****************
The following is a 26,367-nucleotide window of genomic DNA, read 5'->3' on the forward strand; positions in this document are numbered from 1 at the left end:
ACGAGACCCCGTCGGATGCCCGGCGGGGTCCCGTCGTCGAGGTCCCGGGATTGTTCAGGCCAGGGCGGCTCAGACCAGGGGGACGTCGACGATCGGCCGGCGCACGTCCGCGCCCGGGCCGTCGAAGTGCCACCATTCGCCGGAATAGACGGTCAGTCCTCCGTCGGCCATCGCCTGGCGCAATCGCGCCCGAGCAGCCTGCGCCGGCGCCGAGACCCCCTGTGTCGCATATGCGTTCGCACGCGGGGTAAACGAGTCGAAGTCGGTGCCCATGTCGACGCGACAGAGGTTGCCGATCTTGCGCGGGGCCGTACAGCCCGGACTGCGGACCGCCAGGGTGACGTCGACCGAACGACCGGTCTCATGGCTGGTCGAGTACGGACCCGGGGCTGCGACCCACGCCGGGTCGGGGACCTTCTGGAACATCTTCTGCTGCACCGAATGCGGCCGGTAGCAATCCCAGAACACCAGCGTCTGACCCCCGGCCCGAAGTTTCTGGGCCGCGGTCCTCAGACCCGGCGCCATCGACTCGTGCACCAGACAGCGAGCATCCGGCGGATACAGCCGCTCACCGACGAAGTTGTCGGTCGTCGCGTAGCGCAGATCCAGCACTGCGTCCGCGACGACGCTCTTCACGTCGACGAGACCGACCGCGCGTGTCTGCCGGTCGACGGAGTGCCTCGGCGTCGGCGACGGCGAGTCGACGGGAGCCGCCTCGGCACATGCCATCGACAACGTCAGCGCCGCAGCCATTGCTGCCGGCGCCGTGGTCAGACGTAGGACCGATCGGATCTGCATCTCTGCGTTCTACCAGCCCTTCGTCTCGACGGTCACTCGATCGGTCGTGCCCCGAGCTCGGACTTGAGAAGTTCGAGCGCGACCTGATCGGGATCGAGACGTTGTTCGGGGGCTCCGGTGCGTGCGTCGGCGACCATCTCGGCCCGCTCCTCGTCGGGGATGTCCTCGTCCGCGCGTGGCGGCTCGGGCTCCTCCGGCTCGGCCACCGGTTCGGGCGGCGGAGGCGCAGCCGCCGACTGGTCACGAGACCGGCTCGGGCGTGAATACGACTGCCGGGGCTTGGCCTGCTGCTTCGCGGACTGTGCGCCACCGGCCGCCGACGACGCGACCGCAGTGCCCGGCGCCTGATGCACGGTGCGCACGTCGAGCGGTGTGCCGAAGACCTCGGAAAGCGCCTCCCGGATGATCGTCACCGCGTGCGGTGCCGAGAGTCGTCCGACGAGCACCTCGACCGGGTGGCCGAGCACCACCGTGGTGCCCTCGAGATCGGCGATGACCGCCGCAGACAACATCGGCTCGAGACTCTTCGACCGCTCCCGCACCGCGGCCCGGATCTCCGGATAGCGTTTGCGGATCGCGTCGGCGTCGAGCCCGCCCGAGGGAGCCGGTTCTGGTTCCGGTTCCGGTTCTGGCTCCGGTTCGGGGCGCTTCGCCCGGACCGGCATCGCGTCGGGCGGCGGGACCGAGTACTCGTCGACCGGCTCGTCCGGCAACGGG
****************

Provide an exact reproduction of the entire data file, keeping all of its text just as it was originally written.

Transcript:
The following is a 26,367-nucleotide window of genomic DNA, read 5'->3' on the forward strand; positions in this document are numbered from 1 at the left end:
ACGAGACCCCGTCGGATGCCCGGCGGGGTCCCGTCGTCGAGGTCCCGGGATTGTTCAGGCCAGGGCGGCTCAGACCAGGGGGACGTCGACGATCGGCCGGCGCACGTCCGCGCCCGGGCCGTCGAAGTGCCACCATTCGCCGGAATAGACGGTCAGTCCTCCGTCGGCCATCGCCTGGCGCAATCGCGCCCGAGCAGCCTGCGCCGGCGCCGAGACCCCCTGTGTCGCATATGCGTTCGCACGCGGGGTAAACGAGTCGAAGTCGGTGCCCATGTCGACGCGACAGAGGTTGCCGATCTTGCGCGGGGCCGTACAGCCCGGACTGCGGACCGCCAGGGTGACGTCGACCGAACGACCGGTCTCATGGCTGGTCGAGTACGGACCCGGGGCTGCGACCCACGCCGGGTCGGGGACCTTCTGGAACATCTTCTGCTGCACCGAATGCGGCCGGTAGCAATCCCAGAACACCAGCGTCTGACCCCCGGCCCGAAGTTTCTGGGCCGCGGTCCTCAGACCCGGCGCCATCGACTCGTGCACCAGACAGCGAGCATCCGGCGGATACAGCCGCTCACCGACGAAGTTGTCGGTCGTCGCGTAGCGCAGATCCAGCACTGCGTCCGCGACGACGCTCTTCACGTCGACGAGACCGACCGCGCGTGTCTGCCGGTCGACGGAGTGCCTCGGCGTCGGCGACGGCGAGTCGACGGGAGCCGCCTCGGCACATGCCATCGACAACGTCAGCGCCGCAGCCATTGCTGCCGGCGCCGTGGTCAGACGTAGGACCGATCGGATCTGCATCTCTGCGTTCTACCAGCCCTTCGTCTCGACGGTCACTCGATCGGTCGTGCCCCGAGCTCGGACTTGAGAAGTTCGAGCGCGACCTGATCGGGATCGAGACGTTGTTCGGGGGCTCCGGTGCGTGCGTCGGCGACCATCTCGGCCCGCTCCTCGTCGGGGATGTCCTCGTCCGCGCGTGGCGGCTCGGGCTCCTCCGGCTCGGCCACCGGTTCGGGCGGCGGAGGCGCAGCCGCCGACTGGTCACGAGACCGGCTCGGGCGTGAATACGACTGCCGGGGCTTGGCCTGCTGCTTCGCGGACTGTGCGCCACCGGCCGCCGACGACGCGACCGCAGTGCCCGGCGCCTGATGCACGGTGCGCACGTCGAGCGGTGTGCCGAAGACCTCGGAAAGCGCCTCCCGGATGATCGTCACCGCGTGCGGTGCCGAGAGTCGTCCGACGAGCACCTCGACCGGGTGGCCGAGCACCACCGTGGTGCCCTCGAGATCGGCGATGACCGCCGCAGACAACATCGGCTCGAGACTCTTCGACCGCTCCCGCACCGCGGCCCGGATCTCCGGATAGCGTTTGCGGATCGCGTCGGCGTCGAGCCCGCCCGAGGGAGCCGGTTCTGGTTCCGGTTCCGGTTCTGGCTCCGGTTCGGGGCGCTTCGCCCGGACCGGCATCGCGTCGGGCGGCGGGACCGAGTACTCGTCGACCGGCTCGTCCGGCAACGGG